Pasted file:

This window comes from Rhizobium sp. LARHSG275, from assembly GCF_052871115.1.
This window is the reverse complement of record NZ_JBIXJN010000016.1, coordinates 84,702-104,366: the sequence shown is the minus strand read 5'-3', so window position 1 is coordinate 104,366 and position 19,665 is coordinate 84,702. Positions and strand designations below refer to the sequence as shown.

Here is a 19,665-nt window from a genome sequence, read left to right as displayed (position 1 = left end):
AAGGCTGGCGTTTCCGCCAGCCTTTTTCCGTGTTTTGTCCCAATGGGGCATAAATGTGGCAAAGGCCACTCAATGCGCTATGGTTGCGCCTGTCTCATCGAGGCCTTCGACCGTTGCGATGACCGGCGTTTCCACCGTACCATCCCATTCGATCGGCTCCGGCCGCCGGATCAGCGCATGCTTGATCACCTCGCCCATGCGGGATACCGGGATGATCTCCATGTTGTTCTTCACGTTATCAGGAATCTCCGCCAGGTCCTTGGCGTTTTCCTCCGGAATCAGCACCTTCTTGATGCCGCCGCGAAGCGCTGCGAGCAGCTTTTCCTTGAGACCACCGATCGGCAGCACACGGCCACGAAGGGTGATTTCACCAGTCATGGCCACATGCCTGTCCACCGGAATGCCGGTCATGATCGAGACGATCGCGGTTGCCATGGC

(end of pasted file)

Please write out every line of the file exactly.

This window comes from Rhizobium sp. LARHSG275, from assembly GCF_052871115.1.
This window is the reverse complement of record NZ_JBIXJN010000016.1, coordinates 84,702-104,366: the sequence shown is the minus strand read 5'-3', so window position 1 is coordinate 104,366 and position 19,665 is coordinate 84,702. Positions and strand designations below refer to the sequence as shown.

Here is a 19,665-nt window from a genome sequence, read left to right as displayed (position 1 = left end):
AAGGCTGGCGTTTCCGCCAGCCTTTTTCCGTGTTTTGTCCCAATGGGGCATAAATGTGGCAAAGGCCACTCAATGCGCTATGGTTGCGCCTGTCTCATCGAGGCCTTCGACCGTTGCGATGACCGGCGTTTCCACCGTACCATCCCATTCGATCGGCTCCGGCCGCCGGATCAGCGCATGCTTGATCACCTCGCCCATGCGGGATACCGGGATGATCTCCATGTTGTTCTTCACGTTATCAGGAATCTCCGCCAGGTCCTTGGCGTTTTCCTCCGGAATCAGCACCTTCTTGATGCCGCCGCGAAGCGCTGCGAGCAGCTTTTCCTTGAGACCACCGATCGGCAGCACACGGCCACGAAGGGTGATTTCACCAGTCATGGCCACATGCCTGTCCACCGGAATGCCGGTCATGATCGAGACGATCGCGGTTGCCATGGC